Broken heart this Valentine's weekend? Oily fish proven to mend your ticker
Eating oily fish has long been known to keep your heart healthy, but scientists have also found it can mend a damaged heart. Diets high in omega-3 fatty acid foods could also help fix damaged blood vessels faster, reducing the risk of cardiovascular disease, a study has discovered.
Professor of nutritional physiology Parveen Yaqoob carried out the study by testing two emerging markers of cardiovascular disease which are of particular interest to researchers.
The first was endothelial progenitor cells (EPCs), which are stem cells made in the bone marrow that repair the linings of blood vessels when they become damaged.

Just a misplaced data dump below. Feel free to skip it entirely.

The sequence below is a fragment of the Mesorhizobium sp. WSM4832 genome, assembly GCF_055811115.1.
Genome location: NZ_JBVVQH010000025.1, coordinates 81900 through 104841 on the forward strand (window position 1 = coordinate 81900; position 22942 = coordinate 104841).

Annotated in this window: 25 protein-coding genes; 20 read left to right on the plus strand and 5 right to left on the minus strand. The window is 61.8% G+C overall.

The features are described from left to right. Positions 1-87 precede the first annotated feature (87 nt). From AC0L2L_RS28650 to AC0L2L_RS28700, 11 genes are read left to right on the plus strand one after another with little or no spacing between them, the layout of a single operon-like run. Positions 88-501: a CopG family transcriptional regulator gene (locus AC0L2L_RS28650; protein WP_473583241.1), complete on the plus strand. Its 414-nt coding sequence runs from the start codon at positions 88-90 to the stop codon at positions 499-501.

Previous studies have found a higher number of EPCs is linked to a lower risk of heart disease.
To test this the researchers introduced small amounts (3g per day) of fish oils to a group of volunteers of mixed ages with mild cardiovascular risk.
At the end of the eight-week period this study group increased their EPC numbers by up to 15pc compared to a control group, Prof Yaqoob found.
The second marker, endothelial microparticles (EMPs), are tiny circular vesicles which are shed when the lining of blood vessels is damaged.
Large numbers of these indicate a high degree of blood vessel damage and are associated with a greater risk of heart disease.